Archive for the ‘art’ Category
I’ve always been a big fan of the Filipino artists from the 60’s and ’70’s. these guys were amazing craftsmen, and yet they seem to have been mostly forgotten, at least by the mainstream comics fans.
I was trying to find a copy of Alfredo Alcala’s self published Filipino comic series Voltar online. No luck on the complete original comics (Although Warren’s “translated” reprints are available), but I found a lot of art samples online.
First, just as a reminder for those of you unfamiliar with him, here are some John Buscema pencils inked by Alcala.
I personally think that John Buscema is one of the greatest pencilers ever. I know alot of people resent him for various reasons, but as far as skill and versatility goes he still rates at the top for me. And Alcala’s inking makes this true art.
So that was Alcala and Buscema, and here is Alcala’s Voltar art.This is right up there with Wrightson’s Frankenstein. I see some Dore influence, too and obviously Pyle. Sorry I’m gushing, but I LOVE this stuff. It almost makes me want to stop drawing.
I featured this Ernie Chan piece for Splash Wednesday a few weeks back, so I thought maybe it’s time to spotlight a few more of his illustrations. The Savage Sword of Conan magazines would often times run artist portfolios in the back, and Chan was a regular. Here’s a look at 3 of his pieces:
…and speaking of “savage sword”…
Yikes. I think that’s the very essence of the barbarian.
But there’s more to Conan than just gratuitous violence and bloodshed. He’s also a ladies man:
And apparently an animal lover.
What Not – where can you find “Informal unspecified assorted material” from artists like Bill Sienkiewicz, Duncan Fegredo, Jock, Amanda Conner, and more? At What Not, that’s where.
Johnson Cover Hi-Lo – comic book cover artist Dave Johnson talks about good and bad covers. Drop by to see what he finds wrong with this cover:
And be sure to check out the other great art blogs on the blogroll to the right.
…means being constantly attacked by small animals.
Well, according to these pulp mag covers, anyway.
And vicious turtles? Really?
(above. work by El Mac)
an engrossing interview with Robert Crumb. as only the Comics Journal can do it. After about three pages into it, I gave up and printed it out. I enjoyed it but can’t stare at the screen for that long.
…and hopefully this video link works, if not check it out here. James Jean briefly talking about his overall career. From his time at SVA till now. Shot in the warehouse studio that he shares with David Choe. You can see some of Choe’s pieces in the background.
Supertype – a nice collection of comic book mastheads.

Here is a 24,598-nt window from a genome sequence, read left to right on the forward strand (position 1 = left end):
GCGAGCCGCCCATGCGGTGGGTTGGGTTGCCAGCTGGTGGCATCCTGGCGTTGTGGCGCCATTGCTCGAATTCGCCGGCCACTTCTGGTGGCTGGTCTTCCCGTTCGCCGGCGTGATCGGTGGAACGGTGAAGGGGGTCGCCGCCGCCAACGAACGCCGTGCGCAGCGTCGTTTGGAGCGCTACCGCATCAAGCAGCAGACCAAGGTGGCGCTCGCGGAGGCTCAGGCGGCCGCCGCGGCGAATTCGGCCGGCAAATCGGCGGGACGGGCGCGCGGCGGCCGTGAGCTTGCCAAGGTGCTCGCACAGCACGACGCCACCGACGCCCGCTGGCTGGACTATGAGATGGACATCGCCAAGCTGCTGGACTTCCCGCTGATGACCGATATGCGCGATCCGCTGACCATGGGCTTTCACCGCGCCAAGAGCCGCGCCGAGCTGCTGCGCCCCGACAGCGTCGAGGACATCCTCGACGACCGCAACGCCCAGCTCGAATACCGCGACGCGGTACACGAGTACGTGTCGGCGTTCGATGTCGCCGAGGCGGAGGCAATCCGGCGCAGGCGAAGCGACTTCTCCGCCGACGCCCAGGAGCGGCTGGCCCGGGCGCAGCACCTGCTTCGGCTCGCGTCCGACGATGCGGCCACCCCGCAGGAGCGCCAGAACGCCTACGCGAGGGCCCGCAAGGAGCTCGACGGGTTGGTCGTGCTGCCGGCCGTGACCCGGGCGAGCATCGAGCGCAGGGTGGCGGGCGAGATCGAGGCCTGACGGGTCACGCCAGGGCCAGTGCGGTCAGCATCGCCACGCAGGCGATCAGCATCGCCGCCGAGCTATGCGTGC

The Pictorial Arts Journal spotlights Frank Frazetta.
Will Schofield’s blog 50 Watts spotlights “Mid-20th-century science fiction and fantasy illustrations in America” with Fantastic Plangent.
Kevin Nolan is almost done with a fully painted 62-page Man-Thing graphic novel, begun back in the 80s with Steve Gerber. Expect it sometime in 2012.
And finally, Jason Kirk has put together a list of the Top 100 most prolific DC Comics writers.
“The most prolific DC writer of all time is Robert Kanigher who is responsible for 3.5% of all DC’s original output across their entire 75-years. Second to him is Gardner Fox. Together they are responsible for more than 5% of DC’s entire output…The most prolific DC female writer of all time is Gail Simone at No 42…The most prolific DC writer to start working after the Golden Age is Chuck Dixon at No. 3.”
Kanigher wrote 2,843 stories in 1,917 issues, for a total of 30,287 pages!
For the past decade, Mark Buckingham has been best known as the artist on Fables, the Vertigo series about characters from fairy tales living in exile in a modern day US. But way before that, he was the artist on the Silver Age arc of Miracleman, written by Neil Gaiman. Here for your viewing pleasure is a few pages of his sketches, from the back of Miracleman #23.
Artist Tim Hawkinson created this amazing sculpture, which is on display at the Indianapolis Museum of Art:
“Möbius Ship also humorously refers to the mathematical concept of the Möbius Strip. Named after a nineteenth-century astronomer and mathematician, the Möbius Strip is a surface that has only one side, and exists as a continuous curve. Its simple yet complex spatial configuration presents a visual puzzle that parallels Hawkinson’s transformation of the mundane materials into something unexpected.”
Just a quick note about a great comic book related event that will benefit a charity right here in Central Ohio: many of Columbus’ comic book creators are banding together under the banner of the Columbus Comics Creator Coalition (C-4). And to kick off our first event, we’re putting on an art show (including live art sketching) at the cool WHAT THE ROCK?! boutique in Columbus’ Short North, this Saturday, June 4, from 5-9 pm.
The evening will feature a raffle with various prizes, including original artwork and comic books by area writers and illustrators. Raffle tickets will be exchanged for cans of food or sold for $1 apiece. All funds will benefit the Mid Ohio Foodbank.
Hope you can make it.
I first became familiar with David Aja’s fantastic artwork when he was penciling Iron Fist for Marvel a few years back. He’s been mostly MIA lately, doing an odd cover here and a short story there. But I just saw this variant cover he did for Green Arrow #12, and I love it.
This reminds me that I need to do a 7 Covers feature on Aja one of these days…
He’s doing so via Kickstarter. A quick look this morning shows that he’s already exceeded his $15,500 goal, but if you’d like to throw your support behind the project and get some swag in return, by all means click the Kickstarter link above.
In the meantime, this is another perfect opportunity to feature some gorgeous Canete eye candy.
(via Comics Alliance)